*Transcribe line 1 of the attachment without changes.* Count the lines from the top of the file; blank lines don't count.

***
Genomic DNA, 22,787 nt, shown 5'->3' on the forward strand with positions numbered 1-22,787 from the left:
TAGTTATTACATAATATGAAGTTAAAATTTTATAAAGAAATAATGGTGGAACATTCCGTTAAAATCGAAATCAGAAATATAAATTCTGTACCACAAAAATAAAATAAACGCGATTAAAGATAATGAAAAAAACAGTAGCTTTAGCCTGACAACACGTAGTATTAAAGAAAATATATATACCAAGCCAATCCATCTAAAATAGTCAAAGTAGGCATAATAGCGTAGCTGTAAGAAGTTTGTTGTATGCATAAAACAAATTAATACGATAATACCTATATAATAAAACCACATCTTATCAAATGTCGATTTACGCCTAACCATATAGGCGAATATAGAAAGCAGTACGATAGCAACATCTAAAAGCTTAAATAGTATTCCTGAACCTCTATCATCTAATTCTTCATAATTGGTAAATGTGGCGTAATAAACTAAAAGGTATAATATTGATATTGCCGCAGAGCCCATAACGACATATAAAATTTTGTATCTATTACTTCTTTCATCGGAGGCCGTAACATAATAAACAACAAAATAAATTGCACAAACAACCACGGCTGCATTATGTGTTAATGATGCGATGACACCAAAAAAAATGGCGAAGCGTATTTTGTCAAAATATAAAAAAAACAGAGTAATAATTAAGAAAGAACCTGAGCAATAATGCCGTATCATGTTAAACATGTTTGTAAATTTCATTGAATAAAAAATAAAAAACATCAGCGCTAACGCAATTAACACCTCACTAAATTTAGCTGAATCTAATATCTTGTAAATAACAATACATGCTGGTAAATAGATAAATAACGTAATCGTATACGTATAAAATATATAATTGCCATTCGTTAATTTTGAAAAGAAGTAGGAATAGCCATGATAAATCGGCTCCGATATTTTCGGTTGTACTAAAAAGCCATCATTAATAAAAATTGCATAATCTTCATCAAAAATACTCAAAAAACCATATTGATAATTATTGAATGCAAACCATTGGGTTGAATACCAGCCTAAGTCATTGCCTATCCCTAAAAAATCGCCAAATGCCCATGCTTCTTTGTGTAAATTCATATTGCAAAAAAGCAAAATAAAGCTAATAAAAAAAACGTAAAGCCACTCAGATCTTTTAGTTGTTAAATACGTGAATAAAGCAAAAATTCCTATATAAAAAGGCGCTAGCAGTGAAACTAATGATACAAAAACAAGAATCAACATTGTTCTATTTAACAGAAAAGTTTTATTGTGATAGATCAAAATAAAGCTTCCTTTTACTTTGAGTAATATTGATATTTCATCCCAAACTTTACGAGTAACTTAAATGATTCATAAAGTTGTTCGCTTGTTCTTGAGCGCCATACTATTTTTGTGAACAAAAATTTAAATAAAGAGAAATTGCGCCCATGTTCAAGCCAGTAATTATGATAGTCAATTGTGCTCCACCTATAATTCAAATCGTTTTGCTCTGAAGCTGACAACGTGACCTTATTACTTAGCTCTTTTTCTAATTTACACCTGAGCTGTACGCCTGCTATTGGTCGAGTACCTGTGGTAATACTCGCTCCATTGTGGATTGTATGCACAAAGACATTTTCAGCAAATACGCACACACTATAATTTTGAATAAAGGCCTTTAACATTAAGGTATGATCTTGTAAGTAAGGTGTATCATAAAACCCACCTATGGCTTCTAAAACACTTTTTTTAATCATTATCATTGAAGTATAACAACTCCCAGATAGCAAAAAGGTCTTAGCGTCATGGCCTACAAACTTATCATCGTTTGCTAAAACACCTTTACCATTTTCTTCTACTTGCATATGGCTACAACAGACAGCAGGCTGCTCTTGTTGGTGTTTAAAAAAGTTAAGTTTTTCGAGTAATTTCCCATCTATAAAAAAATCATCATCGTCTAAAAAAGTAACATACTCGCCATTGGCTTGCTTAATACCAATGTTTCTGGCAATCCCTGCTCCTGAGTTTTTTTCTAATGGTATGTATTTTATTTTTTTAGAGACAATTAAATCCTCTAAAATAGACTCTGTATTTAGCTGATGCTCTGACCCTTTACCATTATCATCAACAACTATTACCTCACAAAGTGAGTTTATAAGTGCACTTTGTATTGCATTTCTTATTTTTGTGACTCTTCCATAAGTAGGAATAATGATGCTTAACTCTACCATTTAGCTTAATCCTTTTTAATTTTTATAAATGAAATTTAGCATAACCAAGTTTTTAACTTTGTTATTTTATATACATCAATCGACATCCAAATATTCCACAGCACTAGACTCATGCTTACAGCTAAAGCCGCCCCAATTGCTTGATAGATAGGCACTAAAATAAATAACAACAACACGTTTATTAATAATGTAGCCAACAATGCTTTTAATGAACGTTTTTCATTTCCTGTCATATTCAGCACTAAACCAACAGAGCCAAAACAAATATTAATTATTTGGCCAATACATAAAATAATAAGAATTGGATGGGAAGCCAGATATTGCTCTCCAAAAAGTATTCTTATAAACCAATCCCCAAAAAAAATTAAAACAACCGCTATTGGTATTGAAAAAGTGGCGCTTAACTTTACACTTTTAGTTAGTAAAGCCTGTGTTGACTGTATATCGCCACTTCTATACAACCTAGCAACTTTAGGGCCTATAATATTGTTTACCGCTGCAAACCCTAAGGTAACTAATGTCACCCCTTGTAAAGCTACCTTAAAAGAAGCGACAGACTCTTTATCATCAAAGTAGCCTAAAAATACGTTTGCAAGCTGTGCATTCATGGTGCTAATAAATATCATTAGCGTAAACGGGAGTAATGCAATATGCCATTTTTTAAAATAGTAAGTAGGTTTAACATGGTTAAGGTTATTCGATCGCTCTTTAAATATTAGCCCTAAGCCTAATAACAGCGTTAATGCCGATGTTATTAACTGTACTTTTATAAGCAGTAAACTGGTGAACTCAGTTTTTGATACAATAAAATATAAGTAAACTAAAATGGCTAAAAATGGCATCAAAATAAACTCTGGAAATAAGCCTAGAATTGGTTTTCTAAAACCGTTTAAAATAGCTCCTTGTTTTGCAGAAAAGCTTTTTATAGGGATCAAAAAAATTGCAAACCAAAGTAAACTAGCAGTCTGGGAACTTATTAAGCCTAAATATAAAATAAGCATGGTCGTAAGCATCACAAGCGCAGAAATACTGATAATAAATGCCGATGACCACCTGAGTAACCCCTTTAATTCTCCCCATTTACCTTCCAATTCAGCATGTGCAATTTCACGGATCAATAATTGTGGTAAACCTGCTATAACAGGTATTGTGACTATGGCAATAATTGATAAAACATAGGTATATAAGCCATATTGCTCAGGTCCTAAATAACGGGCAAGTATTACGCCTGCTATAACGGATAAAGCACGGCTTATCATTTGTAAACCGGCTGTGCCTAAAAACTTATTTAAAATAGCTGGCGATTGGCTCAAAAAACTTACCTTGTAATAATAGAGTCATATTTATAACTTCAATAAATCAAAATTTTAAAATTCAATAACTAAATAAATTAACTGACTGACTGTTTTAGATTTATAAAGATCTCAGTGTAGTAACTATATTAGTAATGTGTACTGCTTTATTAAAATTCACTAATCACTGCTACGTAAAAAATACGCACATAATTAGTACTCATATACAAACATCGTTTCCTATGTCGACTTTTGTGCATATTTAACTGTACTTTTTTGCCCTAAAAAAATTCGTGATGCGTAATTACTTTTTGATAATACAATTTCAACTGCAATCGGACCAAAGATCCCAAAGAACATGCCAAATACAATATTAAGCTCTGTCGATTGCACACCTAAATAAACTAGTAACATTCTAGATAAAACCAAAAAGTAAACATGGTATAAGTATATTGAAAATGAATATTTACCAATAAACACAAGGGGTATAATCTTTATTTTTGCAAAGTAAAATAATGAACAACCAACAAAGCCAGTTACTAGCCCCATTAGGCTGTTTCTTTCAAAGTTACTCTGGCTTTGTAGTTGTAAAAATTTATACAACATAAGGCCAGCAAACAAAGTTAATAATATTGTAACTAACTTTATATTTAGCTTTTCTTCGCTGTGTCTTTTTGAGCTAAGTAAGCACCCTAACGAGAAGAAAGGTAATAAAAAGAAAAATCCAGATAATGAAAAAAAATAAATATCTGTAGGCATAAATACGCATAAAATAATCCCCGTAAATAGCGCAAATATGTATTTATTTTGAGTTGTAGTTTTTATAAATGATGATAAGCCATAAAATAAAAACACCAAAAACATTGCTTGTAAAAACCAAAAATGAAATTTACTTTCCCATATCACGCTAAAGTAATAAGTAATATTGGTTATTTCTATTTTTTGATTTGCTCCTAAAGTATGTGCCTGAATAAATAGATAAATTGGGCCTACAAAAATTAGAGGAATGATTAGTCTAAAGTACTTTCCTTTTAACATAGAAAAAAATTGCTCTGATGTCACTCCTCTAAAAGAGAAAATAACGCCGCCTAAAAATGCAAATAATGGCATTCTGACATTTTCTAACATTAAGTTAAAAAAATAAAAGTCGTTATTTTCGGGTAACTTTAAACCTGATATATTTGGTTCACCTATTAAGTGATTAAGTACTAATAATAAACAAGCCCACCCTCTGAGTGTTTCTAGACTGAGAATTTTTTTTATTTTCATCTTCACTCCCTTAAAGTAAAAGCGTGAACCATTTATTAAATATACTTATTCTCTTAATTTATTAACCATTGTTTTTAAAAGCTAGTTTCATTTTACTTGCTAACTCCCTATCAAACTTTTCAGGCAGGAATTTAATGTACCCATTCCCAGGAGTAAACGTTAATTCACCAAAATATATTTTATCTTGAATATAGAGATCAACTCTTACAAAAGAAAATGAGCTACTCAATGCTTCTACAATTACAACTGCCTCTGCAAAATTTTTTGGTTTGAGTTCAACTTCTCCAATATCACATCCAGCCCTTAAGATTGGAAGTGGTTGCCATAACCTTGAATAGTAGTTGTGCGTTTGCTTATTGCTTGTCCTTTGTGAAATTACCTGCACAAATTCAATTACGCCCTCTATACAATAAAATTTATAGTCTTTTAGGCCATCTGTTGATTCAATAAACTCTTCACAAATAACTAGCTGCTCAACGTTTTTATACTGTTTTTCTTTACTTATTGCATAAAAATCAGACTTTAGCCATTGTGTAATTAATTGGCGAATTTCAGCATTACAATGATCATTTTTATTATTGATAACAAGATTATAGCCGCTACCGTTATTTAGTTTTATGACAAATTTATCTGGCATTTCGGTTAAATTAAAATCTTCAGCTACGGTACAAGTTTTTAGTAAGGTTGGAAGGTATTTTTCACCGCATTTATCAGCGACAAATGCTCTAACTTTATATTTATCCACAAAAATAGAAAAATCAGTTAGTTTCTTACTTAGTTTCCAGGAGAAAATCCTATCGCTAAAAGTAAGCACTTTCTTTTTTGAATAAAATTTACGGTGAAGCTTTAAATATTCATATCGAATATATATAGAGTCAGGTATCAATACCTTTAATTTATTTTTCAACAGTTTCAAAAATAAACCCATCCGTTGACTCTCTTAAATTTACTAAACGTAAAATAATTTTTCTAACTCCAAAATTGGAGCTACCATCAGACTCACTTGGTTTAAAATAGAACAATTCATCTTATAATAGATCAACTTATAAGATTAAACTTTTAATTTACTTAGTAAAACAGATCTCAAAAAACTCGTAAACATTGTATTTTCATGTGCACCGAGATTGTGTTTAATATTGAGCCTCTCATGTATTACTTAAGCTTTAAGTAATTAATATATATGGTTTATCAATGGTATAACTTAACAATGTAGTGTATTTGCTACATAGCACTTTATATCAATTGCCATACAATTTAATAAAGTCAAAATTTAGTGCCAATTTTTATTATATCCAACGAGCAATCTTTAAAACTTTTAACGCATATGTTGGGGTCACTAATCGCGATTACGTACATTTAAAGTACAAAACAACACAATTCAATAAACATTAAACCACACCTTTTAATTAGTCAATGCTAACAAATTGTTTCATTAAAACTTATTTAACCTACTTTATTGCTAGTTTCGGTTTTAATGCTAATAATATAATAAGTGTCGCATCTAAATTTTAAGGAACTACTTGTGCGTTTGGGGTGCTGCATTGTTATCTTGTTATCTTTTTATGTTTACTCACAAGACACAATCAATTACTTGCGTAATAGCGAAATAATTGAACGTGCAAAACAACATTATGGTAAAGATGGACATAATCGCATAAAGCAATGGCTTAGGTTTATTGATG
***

Genomic DNA, 22,787 nt, shown 5'->3' on the forward strand with positions numbered 1-22,787 from the left: